“So now, same player on the roster — and I understand the definition of insanity — but to expect Ian Happ to grow from what he’s gone through and benefit from the coaching that he’s gotten,” Epstein said, “and the lessons that he’s learned and the adversity that he’s gone through, and go out and be a productive player for us next year in a certain role, I don’t think is insane.”

“It’s just about sticking with the process, understanding that that’s what worked and that’s what you want to do,” Happ said. “It’s not always easy at the beginning of the year at Wrigley. It’s cold, it’s windy. The results don’t always show up. But if you’re true to the process and you keep going, by the end of the year you’ll be at a good spot.”

Click here to download the new MyTeams App by NBC Sports! Receive comprehensive coverage of the Chicago Cubs easily on your device.

Cubs Talk Podcast: It's time for a culture change for the Cubs

davidrosscubsconap.jpg
AP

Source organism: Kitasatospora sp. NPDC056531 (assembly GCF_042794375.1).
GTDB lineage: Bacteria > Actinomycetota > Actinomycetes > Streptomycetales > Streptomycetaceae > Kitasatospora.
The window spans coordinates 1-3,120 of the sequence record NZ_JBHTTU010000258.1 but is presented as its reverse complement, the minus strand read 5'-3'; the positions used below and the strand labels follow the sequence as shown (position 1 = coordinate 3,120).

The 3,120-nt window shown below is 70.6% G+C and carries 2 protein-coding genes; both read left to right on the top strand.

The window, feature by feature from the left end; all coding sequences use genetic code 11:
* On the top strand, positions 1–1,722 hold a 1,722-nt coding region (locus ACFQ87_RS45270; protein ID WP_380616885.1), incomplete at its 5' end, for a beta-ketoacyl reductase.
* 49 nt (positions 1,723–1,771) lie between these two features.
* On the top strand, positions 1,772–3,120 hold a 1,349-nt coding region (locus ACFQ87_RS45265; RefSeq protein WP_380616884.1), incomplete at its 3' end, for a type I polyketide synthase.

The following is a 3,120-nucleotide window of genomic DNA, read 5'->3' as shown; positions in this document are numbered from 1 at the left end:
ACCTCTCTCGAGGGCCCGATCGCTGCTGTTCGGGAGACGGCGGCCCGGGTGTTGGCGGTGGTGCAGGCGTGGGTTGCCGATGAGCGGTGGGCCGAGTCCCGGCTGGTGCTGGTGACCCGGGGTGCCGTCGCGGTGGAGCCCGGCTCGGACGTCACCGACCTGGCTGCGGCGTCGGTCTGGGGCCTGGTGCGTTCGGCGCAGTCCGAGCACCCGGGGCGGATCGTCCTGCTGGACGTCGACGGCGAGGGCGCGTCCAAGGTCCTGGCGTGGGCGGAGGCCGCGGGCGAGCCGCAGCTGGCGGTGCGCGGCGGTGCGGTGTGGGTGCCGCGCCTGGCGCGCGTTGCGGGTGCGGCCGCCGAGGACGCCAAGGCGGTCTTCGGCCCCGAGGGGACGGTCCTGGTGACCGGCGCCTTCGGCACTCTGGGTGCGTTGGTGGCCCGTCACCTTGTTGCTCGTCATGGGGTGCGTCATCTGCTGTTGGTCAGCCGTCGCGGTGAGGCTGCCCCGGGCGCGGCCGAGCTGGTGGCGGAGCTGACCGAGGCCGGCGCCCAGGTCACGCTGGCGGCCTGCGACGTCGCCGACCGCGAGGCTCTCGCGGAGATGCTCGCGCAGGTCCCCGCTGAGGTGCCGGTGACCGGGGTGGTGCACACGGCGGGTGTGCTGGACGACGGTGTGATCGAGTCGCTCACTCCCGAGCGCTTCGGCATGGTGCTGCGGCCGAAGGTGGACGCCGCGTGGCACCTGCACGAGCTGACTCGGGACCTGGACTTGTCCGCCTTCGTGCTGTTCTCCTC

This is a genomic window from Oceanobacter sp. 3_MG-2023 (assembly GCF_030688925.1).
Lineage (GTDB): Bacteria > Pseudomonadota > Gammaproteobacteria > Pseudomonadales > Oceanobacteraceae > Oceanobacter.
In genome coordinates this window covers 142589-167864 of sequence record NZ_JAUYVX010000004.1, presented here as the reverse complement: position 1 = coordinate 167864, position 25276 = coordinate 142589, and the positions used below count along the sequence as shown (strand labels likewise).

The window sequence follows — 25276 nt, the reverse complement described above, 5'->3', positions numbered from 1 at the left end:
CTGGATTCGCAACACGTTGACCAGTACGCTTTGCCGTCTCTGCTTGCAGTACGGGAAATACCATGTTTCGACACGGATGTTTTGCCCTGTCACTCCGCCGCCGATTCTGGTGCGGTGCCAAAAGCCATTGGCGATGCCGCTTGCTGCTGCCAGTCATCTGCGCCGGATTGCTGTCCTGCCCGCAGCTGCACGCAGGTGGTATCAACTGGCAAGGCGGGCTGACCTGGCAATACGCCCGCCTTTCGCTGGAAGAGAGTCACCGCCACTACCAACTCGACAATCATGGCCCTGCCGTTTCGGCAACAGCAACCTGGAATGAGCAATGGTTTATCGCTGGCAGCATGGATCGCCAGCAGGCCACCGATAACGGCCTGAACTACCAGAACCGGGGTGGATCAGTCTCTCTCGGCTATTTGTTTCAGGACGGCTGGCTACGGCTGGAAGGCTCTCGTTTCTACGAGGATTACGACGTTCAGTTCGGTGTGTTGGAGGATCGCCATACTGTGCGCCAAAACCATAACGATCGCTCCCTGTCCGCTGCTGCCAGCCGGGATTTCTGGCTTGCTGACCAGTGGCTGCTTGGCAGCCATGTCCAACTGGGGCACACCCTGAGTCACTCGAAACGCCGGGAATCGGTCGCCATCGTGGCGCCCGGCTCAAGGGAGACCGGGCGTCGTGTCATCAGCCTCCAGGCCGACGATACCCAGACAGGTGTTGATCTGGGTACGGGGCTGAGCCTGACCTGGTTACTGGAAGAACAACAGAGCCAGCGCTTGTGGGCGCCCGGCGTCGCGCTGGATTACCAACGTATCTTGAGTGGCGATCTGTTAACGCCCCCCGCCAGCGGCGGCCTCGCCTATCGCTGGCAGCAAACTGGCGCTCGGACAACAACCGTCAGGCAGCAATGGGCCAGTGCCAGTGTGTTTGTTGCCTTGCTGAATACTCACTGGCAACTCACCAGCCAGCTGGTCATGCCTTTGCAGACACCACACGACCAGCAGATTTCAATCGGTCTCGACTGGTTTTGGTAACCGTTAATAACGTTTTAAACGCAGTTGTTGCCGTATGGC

Cubs Talk Podcast: It's time for a culture change for the Cubs

After the Cubs Convention, fans left still uncertain about the team headed into the 2020 season. Host David Kaplan and NBC Sports Chicago Cubs writer Tim Stebbins discuss what they took from Cubs Con, the culture change that is coming to the organization and a realistic possibility that the Cubs are looking into disgruntled star Nolan Arenado.

Listen to the episode here or in the embedded player below.

Cubs Talk Podcast

Subscribe:

Click here to download the new MyTeams App by NBC Sports! Receive comprehensive coverage of the Chicago Cubs easily on your device.